In the current issue of Business Law Today, a publication of the American Bar Association, Francis Pileggi and Shani Else co-authored an article about the intersection of corporate governance principles and the nearly ubiquitous field of artificial intelligence. The article, titled “Corporate Directors Must Consider Impact of Artificial Intelligence for Effective Corporate Governance,” is available on the Business Law Today website.

This post will explain why corporate directors should keep abreast of AI concepts to effectively fulfill their fiduciary duties.

Introduction to AI

In the context of this post, let’s define AI as the use by computer and machine devices of characteristics commonly associated with human intelligence, including reasoning and learning.  Through algorithms, machine learning, or even deep learning, the devices process significant amounts of data to detect patterns, solve problems, or to provide additional data for human consideration. Netflix, Pandora, Amazon, all use AI to recommend entertainment and products based on prior selections.  Self-driving cars also utilize AI to detect and understand its surroundings and drive the car in a safe manner.

Fiduciary Duties and Considerations of AI

Members of a corporate board are required to comply with the fiduciary duties of loyalty and care.  They have a duty to act in the best interests of the corporation and its shareholders, and must be fully informed before making decisions on behalf of the company.  This includes the subsidiary duty of oversight, which requires that directors have in place an effective reporting or monitoring system and an information system that allows them to detect potential risks to the company.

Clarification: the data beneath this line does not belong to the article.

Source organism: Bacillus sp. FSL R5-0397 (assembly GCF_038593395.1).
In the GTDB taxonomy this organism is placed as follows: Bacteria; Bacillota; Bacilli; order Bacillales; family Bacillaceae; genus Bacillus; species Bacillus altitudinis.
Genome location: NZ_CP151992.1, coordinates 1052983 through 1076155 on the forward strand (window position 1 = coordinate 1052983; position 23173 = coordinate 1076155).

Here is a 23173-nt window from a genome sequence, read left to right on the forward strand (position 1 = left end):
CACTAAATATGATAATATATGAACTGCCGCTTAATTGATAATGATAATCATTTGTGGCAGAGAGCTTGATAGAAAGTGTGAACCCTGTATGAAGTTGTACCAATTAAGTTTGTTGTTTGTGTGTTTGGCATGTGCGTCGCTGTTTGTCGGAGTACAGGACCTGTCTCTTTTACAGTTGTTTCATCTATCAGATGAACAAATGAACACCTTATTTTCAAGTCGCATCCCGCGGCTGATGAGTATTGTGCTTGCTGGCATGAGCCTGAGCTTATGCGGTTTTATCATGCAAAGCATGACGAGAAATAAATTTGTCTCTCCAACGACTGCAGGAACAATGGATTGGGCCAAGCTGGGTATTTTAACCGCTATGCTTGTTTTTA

Board members should keep informed about developments regarding AI that may have transformative effects, or might make a particular business model or product either obsolete or less necessary.  For example, use of ubiquitous free GPS apps that adapt to wrong turns, and online live traffic mapping, have largely displaced the necessity for printed maps.  Board members of companies that sold traditional maps should have seen this development around the bend.

Utilizing AI to both enhance the board’s decision-making capabilities and analyze data may soon be more commonplace.  For example, in 2014, a venture capital firm claimed to have “appointed” an AI program called Vital to its board of directors. Vital sifted through data about drugs used to test age-related diseases and would then advise as to whether or not the firm should invest in the drugs.  Although Vital was not a voting member, and although all boards can consider experts or various sources of information to assist in decision-making, appointing an AI program to the board was indicative of the role AI can play in the governance of a corporation.

It is important to note, however, that in Delaware, board members must be “natural persons.”  Thus, “appointing an AI program” as a board member for a Delaware corporation would be impermissible.  See DGCL Section 141(b).

To the extent a board moves forward to adopt AI, it is crucial that the board does not delegate its essential management functions and rely solely upon AI in making decisions for the corporation.  Doing so would be a prohibited delegation of its duties.

Conclusion

This post has only skimmed the surface of why board members should consider the potential impact of AI. Every board, regardless of industry, should consider how AI might transform its business.